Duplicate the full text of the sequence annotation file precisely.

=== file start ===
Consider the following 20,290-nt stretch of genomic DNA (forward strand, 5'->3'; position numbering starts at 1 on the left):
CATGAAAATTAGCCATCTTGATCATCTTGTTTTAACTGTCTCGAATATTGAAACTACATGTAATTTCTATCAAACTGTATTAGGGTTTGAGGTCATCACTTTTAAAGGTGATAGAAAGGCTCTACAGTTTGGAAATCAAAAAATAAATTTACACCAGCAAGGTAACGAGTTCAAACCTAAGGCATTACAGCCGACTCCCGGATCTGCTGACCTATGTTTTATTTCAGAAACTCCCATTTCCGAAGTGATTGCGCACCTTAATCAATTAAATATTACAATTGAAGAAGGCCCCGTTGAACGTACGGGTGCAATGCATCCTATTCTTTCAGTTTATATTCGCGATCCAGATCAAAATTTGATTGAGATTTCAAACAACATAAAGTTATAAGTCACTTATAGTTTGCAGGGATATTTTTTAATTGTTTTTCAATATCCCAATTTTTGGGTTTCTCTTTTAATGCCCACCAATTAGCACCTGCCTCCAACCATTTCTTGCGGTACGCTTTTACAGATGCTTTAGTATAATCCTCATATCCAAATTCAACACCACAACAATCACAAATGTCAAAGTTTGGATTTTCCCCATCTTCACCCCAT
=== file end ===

Consider the following 20,290-nt stretch of genomic DNA (forward strand, 5'->3'; position numbering starts at 1 on the left):
CATGAAAATTAGCCATCTTGATCATCTTGTTTTAACTGTCTCGAATATTGAAACTACATGTAATTTCTATCAAACTGTATTAGGGTTTGAGGTCATCACTTTTAAAGGTGATAGAAAGGCTCTACAGTTTGGAAATCAAAAAATAAATTTACACCAGCAAGGTAACGAGTTCAAACCTAAGGCATTACAGCCGACTCCCGGATCTGCTGACCTATGTTTTATTTCAGAAACTCCCATTTCCGAAGTGATTGCGCACCTTAATCAATTAAATATTACAATTGAAGAAGGCCCCGTTGAACGTACGGGTGCAATGCATCCTATTCTTTCAGTTTATATTCGCGATCCAGATCAAAATTTGATTGAGATTTCAAACAACATAAAGTTATAAGTCACTTATAGTTTGCAGGGATATTTTTTAATTGTTTTTCAATATCCCAATTTTTGGGTTTCTCTTTTAATGCCCACCAATTAGCACCTGCCTCCAACCATTTCTTGCGGTACGCTTTTACAGATGCTTTAGTATAATCCTCATATCCAAATTCAACACCACAACAATCACAAATGTCAAAGTTTGGATTTTCCCCATCTTCACCCCAT